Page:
CSCA: What were some challenges beginning your role at Dalhousie and what did you learn from them?
BA: A difficult challenge is prioritizing ‘time’ and the minimum effective dose amidst a very busy academic and athletic calendar year. One of the hard truths I had to learn early on was there is never an ideal time to train or be a coach that needs to prioritize development, and there are always constraints when working at this level. Constraints can be very helpful when identified early on and a plan can be built around or alongside them. Constraints can be anything from student athletes in work term, clusters of midterms, travel, or recognizing when there are extended periods of increased training load.
CSCA: What is your training philosophy and how do you think it fits with your role at Dalhousie?
BA: My philosophy and role at Dalhousie is to build a sustainable training model for athletes and collaborate within our Integrated Support Team (IST) to keep our student athletes healthy, strong, and engaged for their time at Dalhousie and years to follow. Building out scalable progressions with our therapy team for injured athletes or incoming first years helps create a solid foundation, while having common language around injury progressions that we can use as a team. Most importantly, my work with our therapy team must benefit our athletes’ and coaches in season. I believe my role is built on being one piece of an IST that collaborates throughout an off season to progressively load athletes into training camps, competition, and professional careers following Dalhousie.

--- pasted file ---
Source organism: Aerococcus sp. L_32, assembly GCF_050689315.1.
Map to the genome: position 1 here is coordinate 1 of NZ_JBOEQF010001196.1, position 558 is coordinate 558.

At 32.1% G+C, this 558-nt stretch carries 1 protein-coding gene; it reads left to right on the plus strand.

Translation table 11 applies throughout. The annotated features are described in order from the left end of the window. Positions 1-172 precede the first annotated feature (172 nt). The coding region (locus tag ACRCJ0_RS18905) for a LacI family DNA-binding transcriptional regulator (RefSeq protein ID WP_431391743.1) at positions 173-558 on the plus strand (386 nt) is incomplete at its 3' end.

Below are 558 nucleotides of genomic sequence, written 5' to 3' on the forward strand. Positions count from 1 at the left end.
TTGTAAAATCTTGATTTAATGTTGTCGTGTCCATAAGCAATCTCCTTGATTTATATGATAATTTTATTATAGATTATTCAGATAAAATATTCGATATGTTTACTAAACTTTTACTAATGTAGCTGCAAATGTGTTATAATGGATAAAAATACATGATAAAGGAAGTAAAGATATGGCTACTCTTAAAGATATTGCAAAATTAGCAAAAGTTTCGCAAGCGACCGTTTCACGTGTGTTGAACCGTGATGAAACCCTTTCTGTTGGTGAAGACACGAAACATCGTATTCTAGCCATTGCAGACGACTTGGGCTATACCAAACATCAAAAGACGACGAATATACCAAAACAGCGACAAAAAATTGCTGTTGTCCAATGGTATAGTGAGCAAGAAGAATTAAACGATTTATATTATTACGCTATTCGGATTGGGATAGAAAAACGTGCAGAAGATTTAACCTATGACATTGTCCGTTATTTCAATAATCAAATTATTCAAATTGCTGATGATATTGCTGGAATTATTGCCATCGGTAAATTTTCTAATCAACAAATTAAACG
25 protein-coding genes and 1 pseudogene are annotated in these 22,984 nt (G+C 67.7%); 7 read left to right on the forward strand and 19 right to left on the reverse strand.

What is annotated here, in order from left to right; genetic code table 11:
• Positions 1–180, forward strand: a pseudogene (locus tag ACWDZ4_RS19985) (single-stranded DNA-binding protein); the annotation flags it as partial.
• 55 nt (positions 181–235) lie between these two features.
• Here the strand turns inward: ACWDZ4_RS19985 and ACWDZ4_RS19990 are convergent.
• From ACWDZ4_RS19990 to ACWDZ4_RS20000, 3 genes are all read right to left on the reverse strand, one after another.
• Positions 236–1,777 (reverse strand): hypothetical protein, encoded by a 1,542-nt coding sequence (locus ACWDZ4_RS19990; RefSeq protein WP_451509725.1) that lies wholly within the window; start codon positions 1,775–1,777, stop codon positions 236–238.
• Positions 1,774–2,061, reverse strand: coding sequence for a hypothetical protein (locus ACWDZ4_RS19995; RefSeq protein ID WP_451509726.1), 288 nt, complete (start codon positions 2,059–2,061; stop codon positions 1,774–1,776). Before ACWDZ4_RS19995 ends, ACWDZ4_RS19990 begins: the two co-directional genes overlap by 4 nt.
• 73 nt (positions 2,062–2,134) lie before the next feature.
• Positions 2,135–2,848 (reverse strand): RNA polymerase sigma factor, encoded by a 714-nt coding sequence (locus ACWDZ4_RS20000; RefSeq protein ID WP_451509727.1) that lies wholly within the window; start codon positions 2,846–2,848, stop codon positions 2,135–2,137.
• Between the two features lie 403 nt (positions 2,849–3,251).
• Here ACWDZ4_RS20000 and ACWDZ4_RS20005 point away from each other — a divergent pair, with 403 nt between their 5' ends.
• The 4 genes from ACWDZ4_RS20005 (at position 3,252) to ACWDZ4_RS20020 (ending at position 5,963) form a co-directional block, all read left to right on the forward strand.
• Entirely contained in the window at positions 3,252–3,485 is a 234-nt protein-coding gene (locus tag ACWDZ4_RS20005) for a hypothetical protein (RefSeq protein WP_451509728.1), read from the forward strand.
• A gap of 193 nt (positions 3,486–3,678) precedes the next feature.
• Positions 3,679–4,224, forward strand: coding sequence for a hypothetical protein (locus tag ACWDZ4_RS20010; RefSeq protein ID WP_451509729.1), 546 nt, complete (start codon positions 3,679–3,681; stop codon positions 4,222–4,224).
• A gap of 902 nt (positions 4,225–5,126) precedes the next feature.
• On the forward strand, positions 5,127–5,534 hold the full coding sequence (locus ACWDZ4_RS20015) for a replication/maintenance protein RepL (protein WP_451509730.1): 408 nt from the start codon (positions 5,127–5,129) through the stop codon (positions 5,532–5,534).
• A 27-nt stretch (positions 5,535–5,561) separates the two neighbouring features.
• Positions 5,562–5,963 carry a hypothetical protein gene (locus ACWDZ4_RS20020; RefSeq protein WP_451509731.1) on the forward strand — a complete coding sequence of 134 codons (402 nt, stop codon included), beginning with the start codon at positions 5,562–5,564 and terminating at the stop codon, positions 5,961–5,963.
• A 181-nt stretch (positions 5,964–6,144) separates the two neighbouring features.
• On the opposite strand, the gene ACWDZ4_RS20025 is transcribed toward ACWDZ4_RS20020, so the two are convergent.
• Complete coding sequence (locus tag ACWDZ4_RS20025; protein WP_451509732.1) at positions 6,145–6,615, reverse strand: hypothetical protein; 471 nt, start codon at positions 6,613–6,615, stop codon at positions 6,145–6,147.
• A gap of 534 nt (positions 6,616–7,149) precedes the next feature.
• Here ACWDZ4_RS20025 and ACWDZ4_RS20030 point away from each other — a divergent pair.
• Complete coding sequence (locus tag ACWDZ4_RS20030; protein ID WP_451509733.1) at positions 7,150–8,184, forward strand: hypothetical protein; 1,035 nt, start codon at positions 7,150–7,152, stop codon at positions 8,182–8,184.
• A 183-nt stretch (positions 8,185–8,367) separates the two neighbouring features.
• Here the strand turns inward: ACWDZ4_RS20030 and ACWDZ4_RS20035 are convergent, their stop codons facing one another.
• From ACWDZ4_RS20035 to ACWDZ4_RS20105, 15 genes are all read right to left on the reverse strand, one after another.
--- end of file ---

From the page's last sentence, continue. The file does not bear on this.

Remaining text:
A crucial part of my role is being involved in team practices and working off coaches to have technical and physical alignment between what we train in the weight room and what is occurring in the athlete’s domain. Observing an athlete train and understanding practice plans is an important part of general planning, as well as helping athletes reach specific goals and outcomes.
CSCA: At the end of your career, what is one thing you hope to look back and see you contributed to?
BA: I think that’s a very difficult question, I’ve been so privileged to work with many great coaches who have made such an important impact on their athletes and have continued to contribute to the growth of student athletes beyond their time in sport. I could only hope to have this impact. I hope my student athletes can understand how much I care and value their time and belief in me. I enjoy working with them every single day, as a coach it’s fun to collaborate with your athletes, important to learn from them, and essential to hold a high standard of accountability. I want to look back and feel confident that I was a part of a program that accepted all student athletes, built passion, and fostered community.
Thank you to Brett for his time, and to Travis for conducting the interview on behalf of the CSCA.
Brett Armstrong began his role as the Tigers strength and conditioning coach in the spring of 2019. A key member of the Integrated Support Team (IST) in place for each varsity team that includes head coaches, assistant coaches, physiotherapists and trainers, he is responsible for the strength and conditioning program that supports all 14 varsity teams. Brett graduated from Dalhousie with a Bachelor of Science degree in Kinesiology in 2018. He has also completed the National Strength and Conditioning Association certification in strength and conditioning and the NCCP Weightlifting Competition-Introduction course.
Travis Dorsey, originally from Newport Beach, California, joined the Canadian Sport Centre Atlantic team in 2019 as a Strength & Conditioning coach. Travis is passionate about working in sport because the amount of work an individual puts in to better themselves will reflect their performance. Travis enjoys working with athletes because they are driven and have great work ethics. Travis takes a professional interest in performance analysis/monitoring aspect in high performance sport.